Monday saw us return to Chris's in Kirriemiur, shower; and pack to head north to Aviemore via Perth where Adam bought a new pair of Scarpa Manta Pros to replace his leaky walking boots. It was a pleasant drive in good weather and we arrived in good time - dining at the nearby Winking Owl that evening - having already prepped for the following days climbing planned in the Northern Corries of The Cairngorms.

On Tuesday, we awoke to the sound of the wind roaring in the trees outside of Karn House. This did not sound a good omen and indeed, on setting off for the ski area at Coire Cas, Iain noticed the ominous cloud cap covering The Cairngorms (photo four).

When the view is like this, you can forget any prospect of Winter Climbing in the Northern Corries. We visited Coire Cas anyway where uplift was "on hold" and the car park was being blasted by a gale. No climbing in the Northern Corries today then!

As an alternative - for a walk at least, Iain suggested heading into Glen Feshie and taking a walk up Coire Garbhlach. This corrie can be seen like a giant ravine - cutting into the western edge of The Cairngorm Plateau when driving north to Aviemore on the A9.

The rim of the corrie has a considerable number of short winter climbs from grade II to V in difficulty although today, topping out after a climb into the roaring gale and maelstrom of spindrift would have been a fools plan. As it was, we followed the Allt Coire Garbhlach all the way to the cornice at the edge of the plateau where Iain poked his head out and then retreated back to Chris & Adam waiting below (photo five).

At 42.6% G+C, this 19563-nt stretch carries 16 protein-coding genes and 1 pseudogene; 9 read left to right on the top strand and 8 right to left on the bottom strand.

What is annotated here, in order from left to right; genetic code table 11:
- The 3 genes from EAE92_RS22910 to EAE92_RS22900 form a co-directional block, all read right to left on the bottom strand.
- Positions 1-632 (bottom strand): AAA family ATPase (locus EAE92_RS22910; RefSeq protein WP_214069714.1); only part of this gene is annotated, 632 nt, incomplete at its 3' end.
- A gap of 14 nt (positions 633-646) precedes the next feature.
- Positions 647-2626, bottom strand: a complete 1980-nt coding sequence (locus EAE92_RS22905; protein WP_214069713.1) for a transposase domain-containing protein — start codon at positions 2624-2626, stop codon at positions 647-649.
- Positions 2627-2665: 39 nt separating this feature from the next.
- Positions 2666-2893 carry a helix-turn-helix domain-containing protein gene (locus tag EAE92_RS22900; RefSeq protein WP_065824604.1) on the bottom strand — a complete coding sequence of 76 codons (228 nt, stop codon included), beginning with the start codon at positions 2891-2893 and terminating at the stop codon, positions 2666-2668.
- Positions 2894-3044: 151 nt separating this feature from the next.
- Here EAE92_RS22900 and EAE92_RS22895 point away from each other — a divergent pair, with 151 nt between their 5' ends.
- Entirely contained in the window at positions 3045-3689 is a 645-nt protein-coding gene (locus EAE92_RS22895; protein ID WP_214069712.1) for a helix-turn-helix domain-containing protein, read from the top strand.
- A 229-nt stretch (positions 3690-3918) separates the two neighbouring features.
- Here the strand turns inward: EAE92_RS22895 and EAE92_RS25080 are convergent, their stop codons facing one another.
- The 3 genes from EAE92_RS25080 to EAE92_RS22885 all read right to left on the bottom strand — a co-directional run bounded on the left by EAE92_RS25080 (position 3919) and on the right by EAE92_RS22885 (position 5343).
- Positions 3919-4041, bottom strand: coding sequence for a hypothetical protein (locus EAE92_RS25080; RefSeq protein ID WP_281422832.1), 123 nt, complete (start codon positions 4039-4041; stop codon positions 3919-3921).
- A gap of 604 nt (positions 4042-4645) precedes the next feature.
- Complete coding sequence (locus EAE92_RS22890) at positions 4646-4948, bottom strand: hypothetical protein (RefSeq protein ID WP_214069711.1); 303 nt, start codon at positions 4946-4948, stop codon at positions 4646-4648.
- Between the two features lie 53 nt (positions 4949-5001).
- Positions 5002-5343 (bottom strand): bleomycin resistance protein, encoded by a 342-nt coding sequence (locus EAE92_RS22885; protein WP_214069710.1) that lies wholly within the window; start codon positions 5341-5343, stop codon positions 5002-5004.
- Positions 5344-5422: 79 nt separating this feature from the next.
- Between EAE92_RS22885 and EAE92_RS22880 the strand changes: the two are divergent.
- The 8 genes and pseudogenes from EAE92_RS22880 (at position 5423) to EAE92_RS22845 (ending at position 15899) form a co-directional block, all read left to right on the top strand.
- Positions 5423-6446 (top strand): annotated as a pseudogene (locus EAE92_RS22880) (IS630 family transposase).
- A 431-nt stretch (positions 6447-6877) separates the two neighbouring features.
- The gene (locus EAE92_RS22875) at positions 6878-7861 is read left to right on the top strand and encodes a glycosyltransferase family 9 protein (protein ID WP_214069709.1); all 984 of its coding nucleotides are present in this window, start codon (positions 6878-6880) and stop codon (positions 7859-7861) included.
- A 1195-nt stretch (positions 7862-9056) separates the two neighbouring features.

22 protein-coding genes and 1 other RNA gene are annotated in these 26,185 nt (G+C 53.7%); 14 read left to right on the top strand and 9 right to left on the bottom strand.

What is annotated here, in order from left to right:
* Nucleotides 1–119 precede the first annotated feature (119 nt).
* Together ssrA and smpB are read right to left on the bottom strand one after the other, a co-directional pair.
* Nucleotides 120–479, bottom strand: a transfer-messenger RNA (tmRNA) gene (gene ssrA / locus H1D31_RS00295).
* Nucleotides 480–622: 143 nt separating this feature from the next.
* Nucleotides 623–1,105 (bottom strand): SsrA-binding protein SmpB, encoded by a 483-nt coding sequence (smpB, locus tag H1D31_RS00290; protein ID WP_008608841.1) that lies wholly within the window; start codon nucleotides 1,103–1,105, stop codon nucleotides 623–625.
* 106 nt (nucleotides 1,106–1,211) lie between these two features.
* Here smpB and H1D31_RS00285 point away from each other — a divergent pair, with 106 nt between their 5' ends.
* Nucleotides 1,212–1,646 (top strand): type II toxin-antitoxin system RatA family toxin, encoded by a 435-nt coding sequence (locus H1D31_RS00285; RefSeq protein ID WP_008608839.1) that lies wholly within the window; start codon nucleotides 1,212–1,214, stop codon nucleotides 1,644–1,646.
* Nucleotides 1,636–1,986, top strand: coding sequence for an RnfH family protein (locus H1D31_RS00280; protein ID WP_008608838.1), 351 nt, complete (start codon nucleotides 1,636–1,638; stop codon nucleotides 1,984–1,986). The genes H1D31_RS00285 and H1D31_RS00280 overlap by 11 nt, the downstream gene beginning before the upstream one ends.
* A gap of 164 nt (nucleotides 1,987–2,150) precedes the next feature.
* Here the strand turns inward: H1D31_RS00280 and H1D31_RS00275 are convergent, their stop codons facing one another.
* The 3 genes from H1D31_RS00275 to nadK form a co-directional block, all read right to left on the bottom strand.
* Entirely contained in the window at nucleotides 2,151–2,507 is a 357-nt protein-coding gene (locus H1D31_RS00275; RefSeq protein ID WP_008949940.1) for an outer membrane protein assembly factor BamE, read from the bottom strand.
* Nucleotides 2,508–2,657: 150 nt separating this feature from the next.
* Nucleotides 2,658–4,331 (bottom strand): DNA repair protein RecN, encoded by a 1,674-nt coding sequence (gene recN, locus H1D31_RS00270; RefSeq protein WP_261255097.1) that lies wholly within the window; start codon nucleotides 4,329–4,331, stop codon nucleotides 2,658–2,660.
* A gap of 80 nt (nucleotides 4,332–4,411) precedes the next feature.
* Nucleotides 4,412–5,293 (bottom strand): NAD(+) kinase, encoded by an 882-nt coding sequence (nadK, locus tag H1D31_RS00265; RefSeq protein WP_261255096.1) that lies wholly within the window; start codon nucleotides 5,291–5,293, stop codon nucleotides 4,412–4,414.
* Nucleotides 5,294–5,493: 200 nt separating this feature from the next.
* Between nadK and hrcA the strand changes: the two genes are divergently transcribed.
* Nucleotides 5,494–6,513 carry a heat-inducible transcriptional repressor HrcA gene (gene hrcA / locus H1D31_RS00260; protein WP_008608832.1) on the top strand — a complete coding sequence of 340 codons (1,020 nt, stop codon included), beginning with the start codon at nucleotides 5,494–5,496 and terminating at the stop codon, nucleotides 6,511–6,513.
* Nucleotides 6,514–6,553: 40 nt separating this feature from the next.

The final gully made for interesting winter scrambling both up and down and there were some very interesting ice formations to be found in the stream. This were the closest we had come to "full" winter conditions so far on our holiday!

The MWIS and SAIS forecasts for the following day showed both less rain and less wind. Slope aspects from NW through to NE were indicated as having "considerable" avalanche risk, however, west was ok and with a decrease in the speed of the predominantly southerly wind, we decided to go in to Lurchers Crag at the foot of the Lairig Ghru.

In order to get there from the Coire Cas access road, one parks at The Sugarbowl car park and walks SW for some 4 &1/2 km passing through the Chalamain Gap (photo six) - the site of a serious incident in February 2013 in which 2 separate groups were caught & buried by an avalance - one of them, a Glenmore Lodge party!

After passing through the Chalamain Gap, we found ourselves being lashed by a stronger than expected southerly blowing through the Lairig Ghru and also getting wet from the unexpected rain! Conditions were very damp and very cold.